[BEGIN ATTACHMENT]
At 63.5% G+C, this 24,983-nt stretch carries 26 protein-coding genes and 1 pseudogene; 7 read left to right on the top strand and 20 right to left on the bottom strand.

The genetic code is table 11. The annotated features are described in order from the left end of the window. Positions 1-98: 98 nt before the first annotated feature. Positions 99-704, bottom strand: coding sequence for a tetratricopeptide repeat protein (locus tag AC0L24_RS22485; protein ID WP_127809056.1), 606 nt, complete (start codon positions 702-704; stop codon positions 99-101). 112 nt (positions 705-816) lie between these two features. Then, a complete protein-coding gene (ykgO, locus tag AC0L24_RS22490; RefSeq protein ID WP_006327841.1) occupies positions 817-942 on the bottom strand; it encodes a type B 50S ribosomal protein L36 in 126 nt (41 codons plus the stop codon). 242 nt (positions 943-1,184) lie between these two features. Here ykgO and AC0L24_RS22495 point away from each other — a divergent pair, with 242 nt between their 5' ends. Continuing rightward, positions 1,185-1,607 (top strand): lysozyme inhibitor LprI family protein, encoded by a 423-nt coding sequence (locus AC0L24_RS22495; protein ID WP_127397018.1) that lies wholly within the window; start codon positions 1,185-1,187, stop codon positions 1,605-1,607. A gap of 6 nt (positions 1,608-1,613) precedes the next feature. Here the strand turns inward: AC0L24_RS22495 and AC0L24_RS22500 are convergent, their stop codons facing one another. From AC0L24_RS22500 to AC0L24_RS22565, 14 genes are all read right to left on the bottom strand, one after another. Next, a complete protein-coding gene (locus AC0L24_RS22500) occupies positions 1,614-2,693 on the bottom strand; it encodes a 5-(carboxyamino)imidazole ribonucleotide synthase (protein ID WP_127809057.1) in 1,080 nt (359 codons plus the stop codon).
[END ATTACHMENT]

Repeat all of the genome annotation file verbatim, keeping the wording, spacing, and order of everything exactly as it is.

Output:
At 63.5% G+C, this 24,983-nt stretch carries 26 protein-coding genes and 1 pseudogene; 7 read left to right on the top strand and 20 right to left on the bottom strand.

The genetic code is table 11. The annotated features are described in order from the left end of the window. Positions 1-98: 98 nt before the first annotated feature. Positions 99-704, bottom strand: coding sequence for a tetratricopeptide repeat protein (locus tag AC0L24_RS22485; protein ID WP_127809056.1), 606 nt, complete (start codon positions 702-704; stop codon positions 99-101). 112 nt (positions 705-816) lie between these two features. Then, a complete protein-coding gene (ykgO, locus tag AC0L24_RS22490; RefSeq protein ID WP_006327841.1) occupies positions 817-942 on the bottom strand; it encodes a type B 50S ribosomal protein L36 in 126 nt (41 codons plus the stop codon). 242 nt (positions 943-1,184) lie between these two features. Here ykgO and AC0L24_RS22495 point away from each other — a divergent pair, with 242 nt between their 5' ends. Continuing rightward, positions 1,185-1,607 (top strand): lysozyme inhibitor LprI family protein, encoded by a 423-nt coding sequence (locus AC0L24_RS22495; protein ID WP_127397018.1) that lies wholly within the window; start codon positions 1,185-1,187, stop codon positions 1,605-1,607. A gap of 6 nt (positions 1,608-1,613) precedes the next feature. Here the strand turns inward: AC0L24_RS22495 and AC0L24_RS22500 are convergent, their stop codons facing one another. From AC0L24_RS22500 to AC0L24_RS22565, 14 genes are all read right to left on the bottom strand, one after another. Next, a complete protein-coding gene (locus AC0L24_RS22500) occupies positions 1,614-2,693 on the bottom strand; it encodes a 5-(carboxyamino)imidazole ribonucleotide synthase (protein ID WP_127809057.1) in 1,080 nt (359 codons plus the stop codon).